Periscope Depth

money on the dresser, drive a kompressor

Quicksilver: The first ninth of Neal Stephenson’s Baroque Cycle. The publishers broke out each super-tome into three moderate paperbacks – more convenient for the commuting bachelor like myself. If you like Neal Stephenson, or peppery revisionist histories of the founding of the modern banking system, or sinister tales of intrigue between rival mathematicians, this book – and this series – are for you. Stephenson’s a big enough name in genre lit circles, however, that I think you already know by this point whether you should read him or not. So I won’t waste any more words on him, other than: I liked it, I wish Stephenson had a more courageous editor, I intend to keep reading.

Feed The Animals:

I’m like a person whose hands were kept numb, without sensation from the first moment of awareness – until one day the ability to feel is forced into them. [...] And I say, ‘Look! I have no hands!’ But the people all around me say, ‘What are hands?’

- Frank Herbert, Dune

Calling Girl Talk’s Feed The Animals a 53-minute mash-up doesn’t do justice to its rhythmic and creative complexity. I can’t properly explain to you the narrative beauty of mixing “Let Me Clear My Throat” with “Rubberband Man” and “Come On Eileen.” Or sampling together “Since U Been Gone,” NIN’s “Wish,” The Zombies’ “Time of the Season” and “2 Legit To Quit.” Or … hell. Every twenty seconds brings a new revelation.

Every artist samples. What Gregg Gillis does demonstrates a breadth of cultural awareness that I’ve never seen before. It redefines the way you consider each of the songs he uses. It’s frankly astonishing.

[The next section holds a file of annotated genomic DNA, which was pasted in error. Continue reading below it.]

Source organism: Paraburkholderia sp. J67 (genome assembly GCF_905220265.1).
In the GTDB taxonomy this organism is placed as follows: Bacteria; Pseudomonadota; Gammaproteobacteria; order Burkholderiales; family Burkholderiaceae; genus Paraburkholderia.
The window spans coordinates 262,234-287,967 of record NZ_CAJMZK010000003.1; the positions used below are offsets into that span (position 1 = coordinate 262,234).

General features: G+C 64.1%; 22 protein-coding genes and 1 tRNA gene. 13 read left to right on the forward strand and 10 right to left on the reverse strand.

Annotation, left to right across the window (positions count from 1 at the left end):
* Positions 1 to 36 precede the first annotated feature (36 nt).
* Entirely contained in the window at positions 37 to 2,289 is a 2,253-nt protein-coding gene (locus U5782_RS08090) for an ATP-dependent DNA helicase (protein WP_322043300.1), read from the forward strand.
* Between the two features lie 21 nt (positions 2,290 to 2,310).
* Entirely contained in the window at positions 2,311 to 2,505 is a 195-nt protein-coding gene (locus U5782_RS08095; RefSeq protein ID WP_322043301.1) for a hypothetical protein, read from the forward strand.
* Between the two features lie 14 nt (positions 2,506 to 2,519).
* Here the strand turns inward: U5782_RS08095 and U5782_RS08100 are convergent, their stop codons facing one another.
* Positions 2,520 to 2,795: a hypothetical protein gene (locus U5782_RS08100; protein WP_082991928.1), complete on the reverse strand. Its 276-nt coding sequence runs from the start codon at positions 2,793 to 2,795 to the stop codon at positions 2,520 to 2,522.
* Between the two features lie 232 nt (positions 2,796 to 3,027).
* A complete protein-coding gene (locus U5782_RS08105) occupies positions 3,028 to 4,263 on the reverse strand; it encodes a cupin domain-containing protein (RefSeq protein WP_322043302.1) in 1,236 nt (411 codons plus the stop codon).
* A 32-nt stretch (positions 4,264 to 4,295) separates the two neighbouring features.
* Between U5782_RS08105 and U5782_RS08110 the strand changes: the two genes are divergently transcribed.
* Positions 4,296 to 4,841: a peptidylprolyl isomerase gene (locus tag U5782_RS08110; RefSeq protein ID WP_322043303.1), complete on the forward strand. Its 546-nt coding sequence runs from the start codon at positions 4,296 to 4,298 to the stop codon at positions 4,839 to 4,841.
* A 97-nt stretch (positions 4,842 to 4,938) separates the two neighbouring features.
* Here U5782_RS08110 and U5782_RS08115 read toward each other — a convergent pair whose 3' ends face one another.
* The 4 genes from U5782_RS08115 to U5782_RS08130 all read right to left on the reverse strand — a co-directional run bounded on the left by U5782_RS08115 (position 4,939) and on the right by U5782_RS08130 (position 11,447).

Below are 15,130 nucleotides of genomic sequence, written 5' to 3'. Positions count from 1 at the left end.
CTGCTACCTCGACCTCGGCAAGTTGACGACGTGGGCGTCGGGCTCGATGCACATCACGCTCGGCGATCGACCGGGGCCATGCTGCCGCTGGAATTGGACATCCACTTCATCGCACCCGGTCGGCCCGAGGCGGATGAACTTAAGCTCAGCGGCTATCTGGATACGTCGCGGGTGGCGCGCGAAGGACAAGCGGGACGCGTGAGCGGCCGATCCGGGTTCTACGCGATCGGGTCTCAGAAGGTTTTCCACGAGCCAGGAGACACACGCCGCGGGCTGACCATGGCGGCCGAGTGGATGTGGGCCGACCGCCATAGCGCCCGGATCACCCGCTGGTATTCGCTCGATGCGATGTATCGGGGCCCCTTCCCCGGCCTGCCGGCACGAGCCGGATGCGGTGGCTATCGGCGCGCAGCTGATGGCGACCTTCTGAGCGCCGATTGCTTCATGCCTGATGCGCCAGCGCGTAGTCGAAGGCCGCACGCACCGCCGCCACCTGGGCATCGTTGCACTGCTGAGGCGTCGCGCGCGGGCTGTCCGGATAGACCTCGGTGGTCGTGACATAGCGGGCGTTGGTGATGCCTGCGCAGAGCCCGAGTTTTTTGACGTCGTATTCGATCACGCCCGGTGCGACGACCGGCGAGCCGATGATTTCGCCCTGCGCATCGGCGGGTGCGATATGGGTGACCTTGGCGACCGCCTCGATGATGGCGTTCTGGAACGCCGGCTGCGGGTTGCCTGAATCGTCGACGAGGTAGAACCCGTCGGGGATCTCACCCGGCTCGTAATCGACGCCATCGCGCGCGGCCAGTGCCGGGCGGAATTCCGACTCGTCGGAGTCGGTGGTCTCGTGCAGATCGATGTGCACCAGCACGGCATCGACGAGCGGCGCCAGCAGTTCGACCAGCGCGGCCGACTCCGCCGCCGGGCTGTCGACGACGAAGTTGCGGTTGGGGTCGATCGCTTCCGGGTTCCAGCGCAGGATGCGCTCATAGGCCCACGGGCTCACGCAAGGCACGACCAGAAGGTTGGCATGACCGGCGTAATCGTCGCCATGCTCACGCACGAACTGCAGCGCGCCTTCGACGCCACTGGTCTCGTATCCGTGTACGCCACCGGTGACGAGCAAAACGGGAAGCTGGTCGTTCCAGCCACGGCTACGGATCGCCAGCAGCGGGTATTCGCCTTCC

Off The Books: The Underground Economy of the Urban Poor: Sudhir Venkatesh is the overwhelmed econ student in Freakonomics who descends into Chicago’s ghettos and gets a first-hand look at the drug-trafficking life. Part of what he observes gets mentioned in that same book. Off The Books contains the rest.

What always bothered me about Ehrenreich’s Nickled and Dimed is that she thrust herself into the world of the urban poor without availing herself of the social network that keeps them alive. Of course no one can survive on the wages that people below the poverty line make. That’s pure math. What she didn’t get – and what Venkatesh documents, through extensive interviews and personal experience – is that there’s an extensive web of favors, trades and deals that go on behind the scenes. It looks foreign to us, the privileged white observers, but it’s the way that all markets worked for the first ten thousand years of civilization. You deal with the folks you trust. You hustle to get a little extra. You cling to the edge of starvation.

This book’s clearly targeted at academics – a more stylish editor could cut it down to half its length and shelve it next to Surowiecki’s Wisdom of Crowds or Gladwell’s latest bubblegum wad. But as a thorough documentation of the truly alien way that America’s poor live, it’s second to none. There’s a shadow economy in American cities, comprised of people who can’t go to the cops or deal with banks or even trust in contracts. Sometimes they trade legal goods illegally, like the man driving a gypsy cab, the mechanic repairing cars in an alley, or the woman selling soul food out of her own kitchen. Sometimes it’s illegal goods or services, like the woman who turns a few tricks a month to feed her kids or the man who’s a runner for the local crack dealers. It’s fascinating, humbling and frightening on every level.

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